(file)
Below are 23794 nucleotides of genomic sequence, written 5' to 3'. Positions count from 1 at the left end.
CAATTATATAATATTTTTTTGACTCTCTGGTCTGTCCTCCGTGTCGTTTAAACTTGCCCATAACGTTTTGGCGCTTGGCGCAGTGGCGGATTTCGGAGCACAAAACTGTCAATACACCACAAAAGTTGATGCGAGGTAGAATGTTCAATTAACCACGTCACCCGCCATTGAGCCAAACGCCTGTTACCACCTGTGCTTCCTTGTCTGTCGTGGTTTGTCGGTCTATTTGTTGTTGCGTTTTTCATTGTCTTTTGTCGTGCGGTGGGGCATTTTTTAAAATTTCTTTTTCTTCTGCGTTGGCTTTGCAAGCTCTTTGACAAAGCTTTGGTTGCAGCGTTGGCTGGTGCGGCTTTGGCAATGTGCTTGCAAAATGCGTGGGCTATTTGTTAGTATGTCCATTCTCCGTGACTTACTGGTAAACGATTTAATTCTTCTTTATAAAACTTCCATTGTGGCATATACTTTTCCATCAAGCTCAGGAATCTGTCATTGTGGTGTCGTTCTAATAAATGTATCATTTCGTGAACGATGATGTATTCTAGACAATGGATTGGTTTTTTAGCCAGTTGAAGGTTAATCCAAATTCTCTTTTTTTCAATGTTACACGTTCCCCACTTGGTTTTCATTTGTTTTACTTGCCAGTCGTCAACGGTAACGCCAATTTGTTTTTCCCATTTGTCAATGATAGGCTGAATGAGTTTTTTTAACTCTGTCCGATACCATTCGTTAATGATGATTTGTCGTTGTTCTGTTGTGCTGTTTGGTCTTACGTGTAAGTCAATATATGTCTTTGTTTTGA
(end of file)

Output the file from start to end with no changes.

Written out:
Below are 23794 nucleotides of genomic sequence, written 5' to 3'. Positions count from 1 at the left end.
CAATTATATAATATTTTTTTGACTCTCTGGTCTGTCCTCCGTGTCGTTTAAACTTGCCCATAACGTTTTGGCGCTTGGCGCAGTGGCGGATTTCGGAGCACAAAACTGTCAATACACCACAAAAGTTGATGCGAGGTAGAATGTTCAATTAACCACGTCACCCGCCATTGAGCCAAACGCCTGTTACCACCTGTGCTTCCTTGTCTGTCGTGGTTTGTCGGTCTATTTGTTGTTGCGTTTTTCATTGTCTTTTGTCGTGCGGTGGGGCATTTTTTAAAATTTCTTTTTCTTCTGCGTTGGCTTTGCAAGCTCTTTGACAAAGCTTTGGTTGCAGCGTTGGCTGGTGCGGCTTTGGCAATGTGCTTGCAAAATGCGTGGGCTATTTGTTAGTATGTCCATTCTCCGTGACTTACTGGTAAACGATTTAATTCTTCTTTATAAAACTTCCATTGTGGCATATACTTTTCCATCAAGCTCAGGAATCTGTCATTGTGGTGTCGTTCTAATAAATGTATCATTTCGTGAACGATGATGTATTCTAGACAATGGATTGGTTTTTTAGCCAGTTGAAGGTTAATCCAAATTCTCTTTTTTTCAATGTTACACGTTCCCCACTTGGTTTTCATTTGTTTTACTTGCCAGTCGTCAACGGTAACGCCAATTTGTTTTTCCCATTTGTCAATGATAGGCTGAATGAGTTTTTTTAACTCTGTCCGATACCATTCGTTAATGATGATTTGTCGTTGTTCTGTTGTGCTGTTTGGTCTTACGTGTAAGTCAATATATGTCTTTGTTTTGA